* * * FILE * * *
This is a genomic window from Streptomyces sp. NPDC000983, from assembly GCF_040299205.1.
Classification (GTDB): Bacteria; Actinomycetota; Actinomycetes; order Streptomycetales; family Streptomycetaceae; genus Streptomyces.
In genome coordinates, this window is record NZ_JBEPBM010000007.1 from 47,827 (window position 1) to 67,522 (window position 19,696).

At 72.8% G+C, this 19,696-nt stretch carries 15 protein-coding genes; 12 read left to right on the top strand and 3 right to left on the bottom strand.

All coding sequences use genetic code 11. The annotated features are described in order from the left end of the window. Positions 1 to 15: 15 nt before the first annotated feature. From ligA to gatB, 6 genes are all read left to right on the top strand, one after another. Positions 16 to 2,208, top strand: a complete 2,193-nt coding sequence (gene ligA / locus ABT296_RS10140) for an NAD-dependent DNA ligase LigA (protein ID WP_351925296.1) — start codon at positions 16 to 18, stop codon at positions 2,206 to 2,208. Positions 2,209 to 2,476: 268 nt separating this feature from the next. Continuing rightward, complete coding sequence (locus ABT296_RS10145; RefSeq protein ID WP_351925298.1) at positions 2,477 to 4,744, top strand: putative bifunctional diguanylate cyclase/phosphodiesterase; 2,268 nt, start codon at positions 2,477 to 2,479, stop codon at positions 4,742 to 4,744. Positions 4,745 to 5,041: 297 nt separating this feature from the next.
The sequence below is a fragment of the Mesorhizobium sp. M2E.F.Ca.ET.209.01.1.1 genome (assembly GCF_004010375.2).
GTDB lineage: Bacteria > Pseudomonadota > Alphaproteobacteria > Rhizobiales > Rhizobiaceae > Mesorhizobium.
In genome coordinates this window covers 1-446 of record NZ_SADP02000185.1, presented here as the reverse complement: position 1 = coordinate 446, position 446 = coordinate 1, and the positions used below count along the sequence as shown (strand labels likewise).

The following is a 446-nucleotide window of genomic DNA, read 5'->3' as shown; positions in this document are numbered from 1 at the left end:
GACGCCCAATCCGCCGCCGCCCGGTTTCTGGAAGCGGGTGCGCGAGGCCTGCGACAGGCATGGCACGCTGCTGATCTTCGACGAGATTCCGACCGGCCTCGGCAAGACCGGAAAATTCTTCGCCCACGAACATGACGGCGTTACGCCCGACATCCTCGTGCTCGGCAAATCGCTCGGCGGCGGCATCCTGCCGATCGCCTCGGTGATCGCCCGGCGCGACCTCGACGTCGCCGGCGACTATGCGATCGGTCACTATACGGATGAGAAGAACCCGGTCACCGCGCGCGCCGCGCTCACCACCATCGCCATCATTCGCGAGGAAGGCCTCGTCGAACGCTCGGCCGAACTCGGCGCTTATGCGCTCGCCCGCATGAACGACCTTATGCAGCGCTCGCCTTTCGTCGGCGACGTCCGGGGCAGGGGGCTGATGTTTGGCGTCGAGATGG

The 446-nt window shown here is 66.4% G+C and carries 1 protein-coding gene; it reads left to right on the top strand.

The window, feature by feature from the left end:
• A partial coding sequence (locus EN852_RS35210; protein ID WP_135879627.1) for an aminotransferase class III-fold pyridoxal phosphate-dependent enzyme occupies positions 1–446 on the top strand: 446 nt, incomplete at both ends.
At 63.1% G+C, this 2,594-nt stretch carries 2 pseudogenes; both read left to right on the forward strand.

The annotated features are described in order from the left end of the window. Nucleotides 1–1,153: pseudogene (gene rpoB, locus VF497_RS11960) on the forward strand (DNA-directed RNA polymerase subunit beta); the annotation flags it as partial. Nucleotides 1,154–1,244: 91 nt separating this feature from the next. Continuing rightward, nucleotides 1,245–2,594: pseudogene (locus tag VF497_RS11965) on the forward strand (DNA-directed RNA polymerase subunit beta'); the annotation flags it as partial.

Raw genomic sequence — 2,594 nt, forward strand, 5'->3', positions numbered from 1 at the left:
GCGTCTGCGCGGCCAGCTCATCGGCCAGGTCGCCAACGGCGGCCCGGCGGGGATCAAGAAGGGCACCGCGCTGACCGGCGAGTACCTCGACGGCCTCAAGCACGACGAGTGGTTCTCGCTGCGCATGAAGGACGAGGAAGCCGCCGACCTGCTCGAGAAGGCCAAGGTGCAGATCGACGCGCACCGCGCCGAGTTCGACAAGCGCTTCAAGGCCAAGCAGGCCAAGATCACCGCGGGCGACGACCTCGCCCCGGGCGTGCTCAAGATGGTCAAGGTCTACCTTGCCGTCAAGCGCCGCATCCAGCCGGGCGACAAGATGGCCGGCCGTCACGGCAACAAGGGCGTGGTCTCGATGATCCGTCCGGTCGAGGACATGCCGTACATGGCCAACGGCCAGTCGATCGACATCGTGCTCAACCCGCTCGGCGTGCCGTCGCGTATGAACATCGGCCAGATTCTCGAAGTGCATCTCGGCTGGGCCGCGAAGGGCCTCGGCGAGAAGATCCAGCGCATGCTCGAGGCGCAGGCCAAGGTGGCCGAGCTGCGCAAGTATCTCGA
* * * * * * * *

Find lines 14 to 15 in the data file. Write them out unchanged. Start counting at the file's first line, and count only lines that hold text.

At 63.1% G+C, this 2,594-nt stretch carries 2 pseudogenes; both read left to right on the forward strand.

The annotated features are described in order from the left end of the window. Nucleotides 1–1,153: pseudogene (gene rpoB, locus VF497_RS11960) on the forward strand (DNA-directed RNA polymerase subunit beta); the annotation flags it as partial. Nucleotides 1,154–1,244: 91 nt separating this feature from the next. Continuing rightward, nucleotides 1,245–2,594: pseudogene (locus tag VF497_RS11965) on the forward strand (DNA-directed RNA polymerase subunit beta'); the annotation flags it as partial.